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Translating DNA into Synthetic Molecules

  • David R Liu
  • Published: July 13, 2004
  • DOI: 10.1371/journal.pbio.0020223

At some time almost 4 billion years ago, nature likely was faced with a chemical dilemma. Nucleic acids had emerged as replicable information carriers and primitive catalysts (Joyce 2002), yet their functional potential was constrained by their structural homogeneity and lack of reactive groups. These properties rendered nucleic acids well suited for storing information, but flawed for mediating the diverse chemistries required to sustain and improve increasingly complex biological systems. It is tempting to speculate that translation emerged as the solution to this dilemma. Translation, defined here as the conversion of an informationcarrying molecule into a corresponding encoded structure, enabled the expanded functional potential of proteins to be explored using powerful evolutionary methods that depend on the unique ability of nucleic acids to replicate.

A small but growing number of researchers have begun to tackle a modern version of this dilemma. While proteins and nucleic acids can be manipulated using powerful molecular biology techniques that enable their directed evolution, the size, fragility, and relatively limited functional group diversity of biological macromolecules make them poorly suited for solving many problems in the chemical sciences. Ideally, researchers would like to apply evolution-based approaches to the discovery of functional synthetic, rather than biological, molecules. A solution analogous to nature's translation of mRNA into protein could, in principle, address this contemporary problem (Orgel 1995; Gartner and Liu 2001). If a laboratory system were developed that could translate amplifiable information carriers such as DNA into arbitrary synthetic molecules, the evolution of synthetic molecules using iterated cycles of translation, selection, amplification, and diversification would be possible.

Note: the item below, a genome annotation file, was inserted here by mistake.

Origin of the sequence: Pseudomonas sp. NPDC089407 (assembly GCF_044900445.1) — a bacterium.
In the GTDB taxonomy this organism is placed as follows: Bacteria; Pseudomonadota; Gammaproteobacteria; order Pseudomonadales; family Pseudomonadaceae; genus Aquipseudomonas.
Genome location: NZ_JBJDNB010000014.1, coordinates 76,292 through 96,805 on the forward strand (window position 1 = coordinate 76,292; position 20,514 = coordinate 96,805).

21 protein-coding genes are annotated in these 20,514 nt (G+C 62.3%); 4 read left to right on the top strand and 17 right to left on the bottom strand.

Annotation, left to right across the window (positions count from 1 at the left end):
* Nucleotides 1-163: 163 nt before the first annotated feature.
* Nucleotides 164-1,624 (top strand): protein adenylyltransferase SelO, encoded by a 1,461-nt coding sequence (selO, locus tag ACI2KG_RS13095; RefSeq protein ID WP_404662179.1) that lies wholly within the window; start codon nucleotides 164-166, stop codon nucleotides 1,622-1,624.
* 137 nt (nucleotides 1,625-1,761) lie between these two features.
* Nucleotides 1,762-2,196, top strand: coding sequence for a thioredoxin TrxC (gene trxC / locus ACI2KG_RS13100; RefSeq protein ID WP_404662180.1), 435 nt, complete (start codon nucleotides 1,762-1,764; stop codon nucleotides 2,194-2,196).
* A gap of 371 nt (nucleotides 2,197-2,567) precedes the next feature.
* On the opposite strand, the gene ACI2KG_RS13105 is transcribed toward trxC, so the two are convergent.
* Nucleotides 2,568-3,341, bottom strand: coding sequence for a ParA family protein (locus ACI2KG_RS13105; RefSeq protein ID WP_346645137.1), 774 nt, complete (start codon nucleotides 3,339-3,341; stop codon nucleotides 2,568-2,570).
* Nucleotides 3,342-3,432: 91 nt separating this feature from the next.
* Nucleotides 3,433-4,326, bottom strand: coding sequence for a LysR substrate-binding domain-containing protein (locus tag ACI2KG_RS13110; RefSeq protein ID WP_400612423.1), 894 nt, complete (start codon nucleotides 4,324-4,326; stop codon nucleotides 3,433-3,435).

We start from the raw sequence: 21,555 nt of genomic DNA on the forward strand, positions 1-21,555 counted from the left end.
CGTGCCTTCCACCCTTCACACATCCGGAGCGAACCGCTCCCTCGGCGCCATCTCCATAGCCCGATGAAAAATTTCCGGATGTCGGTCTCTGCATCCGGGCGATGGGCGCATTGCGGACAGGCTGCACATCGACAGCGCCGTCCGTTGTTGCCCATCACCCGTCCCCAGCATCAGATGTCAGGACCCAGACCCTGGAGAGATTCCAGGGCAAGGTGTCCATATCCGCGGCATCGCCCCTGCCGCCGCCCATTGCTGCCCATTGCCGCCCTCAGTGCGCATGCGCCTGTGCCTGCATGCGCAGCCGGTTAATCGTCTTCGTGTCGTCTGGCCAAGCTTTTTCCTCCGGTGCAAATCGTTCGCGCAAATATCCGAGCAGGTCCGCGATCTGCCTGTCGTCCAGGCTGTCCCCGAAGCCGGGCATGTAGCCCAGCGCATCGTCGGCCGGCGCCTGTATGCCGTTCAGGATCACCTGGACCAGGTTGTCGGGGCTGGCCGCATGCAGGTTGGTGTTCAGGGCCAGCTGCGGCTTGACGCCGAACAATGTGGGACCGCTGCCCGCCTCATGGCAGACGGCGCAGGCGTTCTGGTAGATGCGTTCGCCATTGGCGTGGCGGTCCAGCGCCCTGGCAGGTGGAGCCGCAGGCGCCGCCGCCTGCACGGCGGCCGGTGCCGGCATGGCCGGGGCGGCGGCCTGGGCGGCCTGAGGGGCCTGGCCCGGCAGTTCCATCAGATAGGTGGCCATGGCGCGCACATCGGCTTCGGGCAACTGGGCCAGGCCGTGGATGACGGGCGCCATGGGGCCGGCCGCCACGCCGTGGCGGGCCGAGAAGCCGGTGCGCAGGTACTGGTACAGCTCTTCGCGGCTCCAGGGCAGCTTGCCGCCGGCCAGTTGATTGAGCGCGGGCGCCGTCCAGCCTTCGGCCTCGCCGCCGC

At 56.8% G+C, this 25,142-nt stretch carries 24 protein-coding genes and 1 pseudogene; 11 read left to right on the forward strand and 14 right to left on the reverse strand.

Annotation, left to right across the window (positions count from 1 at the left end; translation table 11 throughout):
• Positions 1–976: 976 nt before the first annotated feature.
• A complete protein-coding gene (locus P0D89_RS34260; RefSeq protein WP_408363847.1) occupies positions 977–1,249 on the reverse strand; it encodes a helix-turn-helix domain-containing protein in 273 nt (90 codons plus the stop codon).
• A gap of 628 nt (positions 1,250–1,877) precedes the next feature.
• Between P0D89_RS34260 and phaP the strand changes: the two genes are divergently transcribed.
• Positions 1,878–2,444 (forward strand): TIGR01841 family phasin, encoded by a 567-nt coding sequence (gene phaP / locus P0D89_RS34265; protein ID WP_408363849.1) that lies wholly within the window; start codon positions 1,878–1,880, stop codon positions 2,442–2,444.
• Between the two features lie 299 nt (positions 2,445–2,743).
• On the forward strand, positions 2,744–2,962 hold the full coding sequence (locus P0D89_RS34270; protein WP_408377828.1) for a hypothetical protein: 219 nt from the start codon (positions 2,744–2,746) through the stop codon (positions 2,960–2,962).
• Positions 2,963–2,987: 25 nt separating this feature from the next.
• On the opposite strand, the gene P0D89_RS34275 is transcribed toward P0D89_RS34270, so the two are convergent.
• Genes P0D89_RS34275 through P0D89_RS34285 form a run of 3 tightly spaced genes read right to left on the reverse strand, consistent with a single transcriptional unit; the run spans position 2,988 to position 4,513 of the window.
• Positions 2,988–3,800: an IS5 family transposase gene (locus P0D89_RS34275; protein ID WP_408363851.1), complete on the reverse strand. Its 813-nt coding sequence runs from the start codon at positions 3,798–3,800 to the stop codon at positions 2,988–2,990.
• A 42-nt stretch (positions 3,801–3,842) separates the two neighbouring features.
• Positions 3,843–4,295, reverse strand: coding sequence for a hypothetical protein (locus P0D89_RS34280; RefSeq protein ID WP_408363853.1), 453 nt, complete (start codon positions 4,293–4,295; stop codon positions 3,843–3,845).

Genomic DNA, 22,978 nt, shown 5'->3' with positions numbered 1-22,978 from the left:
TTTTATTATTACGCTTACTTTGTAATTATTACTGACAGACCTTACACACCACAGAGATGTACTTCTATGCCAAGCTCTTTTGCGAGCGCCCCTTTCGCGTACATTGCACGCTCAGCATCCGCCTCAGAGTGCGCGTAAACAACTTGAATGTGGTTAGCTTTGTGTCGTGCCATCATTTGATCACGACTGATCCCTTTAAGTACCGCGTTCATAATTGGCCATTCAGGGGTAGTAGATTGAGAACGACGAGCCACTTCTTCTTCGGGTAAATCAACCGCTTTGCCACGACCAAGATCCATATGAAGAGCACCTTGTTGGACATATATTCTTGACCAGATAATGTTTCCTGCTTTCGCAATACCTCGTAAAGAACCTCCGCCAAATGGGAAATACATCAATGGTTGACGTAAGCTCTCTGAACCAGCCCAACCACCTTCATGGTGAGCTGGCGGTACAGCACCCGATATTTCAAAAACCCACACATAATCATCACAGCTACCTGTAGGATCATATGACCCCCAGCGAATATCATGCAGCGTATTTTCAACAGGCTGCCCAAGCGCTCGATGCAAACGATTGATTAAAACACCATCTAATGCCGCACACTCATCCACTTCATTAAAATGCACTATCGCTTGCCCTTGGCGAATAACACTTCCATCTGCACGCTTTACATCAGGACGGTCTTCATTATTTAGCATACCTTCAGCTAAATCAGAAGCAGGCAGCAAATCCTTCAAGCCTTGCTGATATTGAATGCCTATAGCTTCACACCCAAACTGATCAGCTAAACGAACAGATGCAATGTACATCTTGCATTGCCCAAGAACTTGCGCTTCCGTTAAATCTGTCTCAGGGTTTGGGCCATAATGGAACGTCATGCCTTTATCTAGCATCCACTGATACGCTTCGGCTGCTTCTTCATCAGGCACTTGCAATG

The translation of DNA into synthetic molecules is conceptually distinct from the use of DNA simply as a tag during the solidphase synthesis of a molecule that is part of a combinatorial library (Brenner and Lerner 1992). The latter process uses DNA to record the history of a series of chemical reactions by cosynthesizing a portion of a DNA oligonucleotide during each step of a molecule's solidphase synthesis. As a result, the identity of compounds that pass screening can be inferred by PCR amplification and sequencing of the DNA associated with a given bead (Needels et al. 1993). The resulting DNA, however, cannot redirect the synthesis of active compounds. In contrast, the translation of DNA into synthetic molecules uses the sequence of nucleotides in a strand of DNA to direct the synthesis of a nascent molecule. As a result, a complete cycle of translation, selection, and amplification can be applied to the discovery of synthetic molecules in a manner that is analogous to the processes that take place during biological evolution.